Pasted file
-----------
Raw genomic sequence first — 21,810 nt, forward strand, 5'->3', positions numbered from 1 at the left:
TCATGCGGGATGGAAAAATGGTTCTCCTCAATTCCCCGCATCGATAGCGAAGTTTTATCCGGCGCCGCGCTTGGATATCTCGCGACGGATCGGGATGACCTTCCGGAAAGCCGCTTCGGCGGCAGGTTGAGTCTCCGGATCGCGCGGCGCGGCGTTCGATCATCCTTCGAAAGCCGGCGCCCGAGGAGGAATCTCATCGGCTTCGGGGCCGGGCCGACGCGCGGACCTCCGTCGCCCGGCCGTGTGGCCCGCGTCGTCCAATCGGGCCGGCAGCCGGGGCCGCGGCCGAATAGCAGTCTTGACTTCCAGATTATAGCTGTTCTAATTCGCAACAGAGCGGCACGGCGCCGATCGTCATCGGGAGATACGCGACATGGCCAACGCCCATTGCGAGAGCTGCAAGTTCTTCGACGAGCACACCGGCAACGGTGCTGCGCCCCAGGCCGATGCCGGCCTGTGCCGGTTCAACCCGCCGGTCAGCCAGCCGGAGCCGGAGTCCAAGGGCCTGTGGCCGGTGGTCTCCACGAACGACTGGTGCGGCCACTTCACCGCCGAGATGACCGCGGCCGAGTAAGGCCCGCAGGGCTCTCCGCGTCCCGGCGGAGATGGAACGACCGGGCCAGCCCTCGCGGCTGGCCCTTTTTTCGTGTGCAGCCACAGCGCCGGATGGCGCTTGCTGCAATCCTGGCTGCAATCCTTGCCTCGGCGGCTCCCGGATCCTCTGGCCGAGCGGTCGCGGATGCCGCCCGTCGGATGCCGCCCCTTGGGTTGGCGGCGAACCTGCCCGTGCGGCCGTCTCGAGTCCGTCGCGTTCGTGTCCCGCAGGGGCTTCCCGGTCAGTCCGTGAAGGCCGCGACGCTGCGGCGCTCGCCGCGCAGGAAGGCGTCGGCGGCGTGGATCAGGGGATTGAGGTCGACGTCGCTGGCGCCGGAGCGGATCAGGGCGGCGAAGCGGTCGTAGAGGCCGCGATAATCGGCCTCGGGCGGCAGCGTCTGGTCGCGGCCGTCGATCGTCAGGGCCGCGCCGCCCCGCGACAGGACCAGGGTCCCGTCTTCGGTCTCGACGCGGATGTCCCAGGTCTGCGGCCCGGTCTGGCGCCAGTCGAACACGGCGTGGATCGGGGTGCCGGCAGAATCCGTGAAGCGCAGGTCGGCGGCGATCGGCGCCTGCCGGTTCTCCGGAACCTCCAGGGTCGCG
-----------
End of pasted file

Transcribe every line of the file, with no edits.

Raw genomic sequence first — 21,810 nt, forward strand, 5'->3', positions numbered from 1 at the left:
TCATGCGGGATGGAAAAATGGTTCTCCTCAATTCCCCGCATCGATAGCGAAGTTTTATCCGGCGCCGCGCTTGGATATCTCGCGACGGATCGGGATGACCTTCCGGAAAGCCGCTTCGGCGGCAGGTTGAGTCTCCGGATCGCGCGGCGCGGCGTTCGATCATCCTTCGAAAGCCGGCGCCCGAGGAGGAATCTCATCGGCTTCGGGGCCGGGCCGACGCGCGGACCTCCGTCGCCCGGCCGTGTGGCCCGCGTCGTCCAATCGGGCCGGCAGCCGGGGCCGCGGCCGAATAGCAGTCTTGACTTCCAGATTATAGCTGTTCTAATTCGCAACAGAGCGGCACGGCGCCGATCGTCATCGGGAGATACGCGACATGGCCAACGCCCATTGCGAGAGCTGCAAGTTCTTCGACGAGCACACCGGCAACGGTGCTGCGCCCCAGGCCGATGCCGGCCTGTGCCGGTTCAACCCGCCGGTCAGCCAGCCGGAGCCGGAGTCCAAGGGCCTGTGGCCGGTGGTCTCCACGAACGACTGGTGCGGCCACTTCACCGCCGAGATGACCGCGGCCGAGTAAGGCCCGCAGGGCTCTCCGCGTCCCGGCGGAGATGGAACGACCGGGCCAGCCCTCGCGGCTGGCCCTTTTTTCGTGTGCAGCCACAGCGCCGGATGGCGCTTGCTGCAATCCTGGCTGCAATCCTTGCCTCGGCGGCTCCCGGATCCTCTGGCCGAGCGGTCGCGGATGCCGCCCGTCGGATGCCGCCCCTTGGGTTGGCGGCGAACCTGCCCGTGCGGCCGTCTCGAGTCCGTCGCGTTCGTGTCCCGCAGGGGCTTCCCGGTCAGTCCGTGAAGGCCGCGACGCTGCGGCGCTCGCCGCGCAGGAAGGCGTCGGCGGCGTGGATCAGGGGATTGAGGTCGACGTCGCTGGCGCCGGAGCGGATCAGGGCGGCGAAGCGGTCGTAGAGGCCGCGATAATCGGCCTCGGGCGGCAGCGTCTGGTCGCGGCCGTCGATCGTCAGGGCCGCGCCGCCCCGCGACAGGACCAGGGTCCCGTCTTCGGTCTCGACGCGGATGTCCCAGGTCTGCGGCCCGGTCTGGCGCCAGTCGAACACGGCGTGGATCGGGGTGCCGGCAGAATCCGTGAAGCGCAGGTCGGCGGCGATCGGCGCCTGCCGGTTCTCCGGAACCTCCAGGGTCGCG